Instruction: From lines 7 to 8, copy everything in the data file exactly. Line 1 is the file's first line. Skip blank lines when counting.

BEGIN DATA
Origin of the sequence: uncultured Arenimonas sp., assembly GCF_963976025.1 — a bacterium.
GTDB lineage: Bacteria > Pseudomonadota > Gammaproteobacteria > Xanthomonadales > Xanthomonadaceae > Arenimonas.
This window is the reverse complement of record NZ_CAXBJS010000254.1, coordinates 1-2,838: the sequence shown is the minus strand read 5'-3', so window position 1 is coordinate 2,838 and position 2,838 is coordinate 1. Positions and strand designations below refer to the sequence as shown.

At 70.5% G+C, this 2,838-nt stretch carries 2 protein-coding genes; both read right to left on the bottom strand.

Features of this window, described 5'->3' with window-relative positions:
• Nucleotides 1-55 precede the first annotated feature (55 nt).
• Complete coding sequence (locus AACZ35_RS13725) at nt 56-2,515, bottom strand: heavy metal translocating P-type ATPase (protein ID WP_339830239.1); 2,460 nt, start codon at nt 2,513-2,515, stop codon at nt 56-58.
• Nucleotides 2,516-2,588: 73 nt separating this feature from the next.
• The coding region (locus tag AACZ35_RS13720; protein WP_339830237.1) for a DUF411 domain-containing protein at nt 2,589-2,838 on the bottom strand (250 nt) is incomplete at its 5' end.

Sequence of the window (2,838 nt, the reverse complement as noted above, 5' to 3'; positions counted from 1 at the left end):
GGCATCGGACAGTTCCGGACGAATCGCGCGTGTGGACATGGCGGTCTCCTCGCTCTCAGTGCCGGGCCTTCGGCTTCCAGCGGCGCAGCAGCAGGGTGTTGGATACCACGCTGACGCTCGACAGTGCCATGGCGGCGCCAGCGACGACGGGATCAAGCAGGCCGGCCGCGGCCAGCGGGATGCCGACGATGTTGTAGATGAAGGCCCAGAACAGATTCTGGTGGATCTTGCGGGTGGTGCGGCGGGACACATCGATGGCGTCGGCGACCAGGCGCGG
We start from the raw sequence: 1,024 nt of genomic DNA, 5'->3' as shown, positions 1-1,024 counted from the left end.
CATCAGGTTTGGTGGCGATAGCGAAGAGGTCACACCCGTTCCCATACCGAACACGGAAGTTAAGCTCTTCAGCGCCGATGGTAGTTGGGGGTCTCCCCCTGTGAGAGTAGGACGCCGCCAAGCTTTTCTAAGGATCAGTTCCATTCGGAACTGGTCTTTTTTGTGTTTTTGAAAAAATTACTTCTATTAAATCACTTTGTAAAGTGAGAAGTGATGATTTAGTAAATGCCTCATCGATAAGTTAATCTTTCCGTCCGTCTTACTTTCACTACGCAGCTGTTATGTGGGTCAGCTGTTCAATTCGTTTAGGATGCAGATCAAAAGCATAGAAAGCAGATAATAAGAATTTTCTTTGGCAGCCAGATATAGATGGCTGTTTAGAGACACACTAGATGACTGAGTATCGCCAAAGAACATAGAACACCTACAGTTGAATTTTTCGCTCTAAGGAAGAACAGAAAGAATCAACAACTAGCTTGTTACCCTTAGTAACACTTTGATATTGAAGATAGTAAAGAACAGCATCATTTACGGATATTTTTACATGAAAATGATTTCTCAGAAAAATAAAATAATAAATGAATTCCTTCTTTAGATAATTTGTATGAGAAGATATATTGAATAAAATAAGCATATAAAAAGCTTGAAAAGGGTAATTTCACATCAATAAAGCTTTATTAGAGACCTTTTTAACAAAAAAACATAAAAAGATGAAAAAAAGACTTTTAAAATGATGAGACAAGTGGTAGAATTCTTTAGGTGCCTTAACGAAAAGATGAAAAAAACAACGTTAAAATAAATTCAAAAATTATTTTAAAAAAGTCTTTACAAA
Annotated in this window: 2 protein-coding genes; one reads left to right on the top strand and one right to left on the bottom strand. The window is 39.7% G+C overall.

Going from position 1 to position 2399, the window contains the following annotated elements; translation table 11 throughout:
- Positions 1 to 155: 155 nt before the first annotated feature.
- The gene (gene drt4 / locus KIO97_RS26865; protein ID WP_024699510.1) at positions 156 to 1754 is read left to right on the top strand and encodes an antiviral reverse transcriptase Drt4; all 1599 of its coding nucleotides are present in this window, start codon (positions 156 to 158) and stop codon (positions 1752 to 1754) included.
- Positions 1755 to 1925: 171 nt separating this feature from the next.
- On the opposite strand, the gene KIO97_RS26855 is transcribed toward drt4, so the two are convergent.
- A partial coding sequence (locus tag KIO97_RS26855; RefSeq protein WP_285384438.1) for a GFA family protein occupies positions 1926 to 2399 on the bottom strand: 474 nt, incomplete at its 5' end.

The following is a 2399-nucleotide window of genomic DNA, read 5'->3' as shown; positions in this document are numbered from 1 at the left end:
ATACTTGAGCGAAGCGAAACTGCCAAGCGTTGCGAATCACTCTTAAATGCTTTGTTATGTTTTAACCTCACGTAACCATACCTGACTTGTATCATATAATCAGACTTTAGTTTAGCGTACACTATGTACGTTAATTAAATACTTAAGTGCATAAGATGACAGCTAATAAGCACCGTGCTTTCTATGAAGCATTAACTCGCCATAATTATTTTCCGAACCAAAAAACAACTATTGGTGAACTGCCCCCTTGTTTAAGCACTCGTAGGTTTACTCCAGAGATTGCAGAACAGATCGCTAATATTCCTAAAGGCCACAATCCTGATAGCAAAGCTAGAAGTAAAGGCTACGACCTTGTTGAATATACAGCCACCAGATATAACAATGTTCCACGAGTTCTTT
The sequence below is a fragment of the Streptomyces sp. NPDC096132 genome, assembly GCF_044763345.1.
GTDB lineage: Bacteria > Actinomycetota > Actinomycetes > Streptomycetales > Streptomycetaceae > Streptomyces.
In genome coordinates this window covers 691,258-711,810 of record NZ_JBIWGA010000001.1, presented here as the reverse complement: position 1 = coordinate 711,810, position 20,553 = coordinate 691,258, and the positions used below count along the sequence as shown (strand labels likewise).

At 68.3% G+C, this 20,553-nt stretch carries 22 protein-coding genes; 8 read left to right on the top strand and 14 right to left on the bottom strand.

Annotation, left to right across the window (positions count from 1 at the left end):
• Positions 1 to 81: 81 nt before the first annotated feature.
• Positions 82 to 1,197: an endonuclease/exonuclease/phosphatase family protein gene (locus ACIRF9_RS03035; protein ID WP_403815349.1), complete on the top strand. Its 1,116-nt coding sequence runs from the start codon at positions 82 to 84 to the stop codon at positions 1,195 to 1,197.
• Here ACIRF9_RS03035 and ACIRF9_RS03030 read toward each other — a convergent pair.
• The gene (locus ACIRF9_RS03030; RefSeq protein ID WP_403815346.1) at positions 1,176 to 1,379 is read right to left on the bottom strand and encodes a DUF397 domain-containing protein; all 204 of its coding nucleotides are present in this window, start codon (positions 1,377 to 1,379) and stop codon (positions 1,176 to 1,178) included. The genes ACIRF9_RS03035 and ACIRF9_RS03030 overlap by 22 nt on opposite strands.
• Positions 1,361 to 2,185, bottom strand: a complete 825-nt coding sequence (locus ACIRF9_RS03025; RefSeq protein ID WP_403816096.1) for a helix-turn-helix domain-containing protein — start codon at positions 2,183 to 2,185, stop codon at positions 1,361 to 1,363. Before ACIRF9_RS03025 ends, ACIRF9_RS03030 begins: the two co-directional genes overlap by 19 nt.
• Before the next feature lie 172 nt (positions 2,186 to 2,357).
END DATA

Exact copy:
• Complete coding sequence (locus AACZ35_RS13725) at nt 56-2,515, bottom strand: heavy metal translocating P-type ATPase (protein ID WP_339830239.1); 2,460 nt, start codon at nt 2,513-2,515, stop codon at nt 56-58.
• Nucleotides 2,516-2,588: 73 nt separating this feature from the next.